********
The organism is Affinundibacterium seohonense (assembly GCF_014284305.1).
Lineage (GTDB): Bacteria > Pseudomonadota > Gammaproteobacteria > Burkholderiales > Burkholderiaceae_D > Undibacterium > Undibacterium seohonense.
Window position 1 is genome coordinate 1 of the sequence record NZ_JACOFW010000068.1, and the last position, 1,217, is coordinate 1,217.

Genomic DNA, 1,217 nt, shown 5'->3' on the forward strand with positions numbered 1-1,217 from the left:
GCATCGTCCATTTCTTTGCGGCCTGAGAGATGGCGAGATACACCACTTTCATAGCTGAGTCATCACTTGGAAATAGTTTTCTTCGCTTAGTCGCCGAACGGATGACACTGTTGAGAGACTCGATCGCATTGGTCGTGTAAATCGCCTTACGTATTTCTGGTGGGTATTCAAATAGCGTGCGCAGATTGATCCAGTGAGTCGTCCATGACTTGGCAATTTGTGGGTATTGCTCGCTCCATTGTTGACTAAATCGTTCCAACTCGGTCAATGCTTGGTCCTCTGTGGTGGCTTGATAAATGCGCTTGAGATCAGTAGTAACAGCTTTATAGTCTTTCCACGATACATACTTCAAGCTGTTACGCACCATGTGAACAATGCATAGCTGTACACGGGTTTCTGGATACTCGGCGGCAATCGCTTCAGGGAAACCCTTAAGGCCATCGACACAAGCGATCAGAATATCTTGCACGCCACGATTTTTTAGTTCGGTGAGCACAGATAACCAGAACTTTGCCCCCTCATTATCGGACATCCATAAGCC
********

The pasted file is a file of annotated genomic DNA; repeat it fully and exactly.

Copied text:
The organism is Affinundibacterium seohonense (assembly GCF_014284305.1).
Lineage (GTDB): Bacteria > Pseudomonadota > Gammaproteobacteria > Burkholderiales > Burkholderiaceae_D > Undibacterium > Undibacterium seohonense.
Window position 1 is genome coordinate 1 of the sequence record NZ_JACOFW010000068.1, and the last position, 1,217, is coordinate 1,217.

Genomic DNA, 1,217 nt, shown 5'->3' on the forward strand with positions numbered 1-1,217 from the left:
GCATCGTCCATTTCTTTGCGGCCTGAGAGATGGCGAGATACACCACTTTCATAGCTGAGTCATCACTTGGAAATAGTTTTCTTCGCTTAGTCGCCGAACGGATGACACTGTTGAGAGACTCGATCGCATTGGTCGTGTAAATCGCCTTACGTATTTCTGGTGGGTATTCAAATAGCGTGCGCAGATTGATCCAGTGAGTCGTCCATGACTTGGCAATTTGTGGGTATTGCTCGCTCCATTGTTGACTAAATCGTTCCAACTCGGTCAATGCTTGGTCCTCTGTGGTGGCTTGATAAATGCGCTTGAGATCAGTAGTAACAGCTTTATAGTCTTTCCACGATACATACTTCAAGCTGTTACGCACCATGTGAACAATGCATAGCTGTACACGGGTTTCTGGATACTCGGCGGCAATCGCTTCAGGGAAACCCTTAAGGCCATCGACACAAGCGATCAGAATATCTTGCACGCCACGATTTTTTAGTTCGGTGAGCACAGATAACCAGAACTTTGCCCCCTCATTATCGGACATCCATAAGCC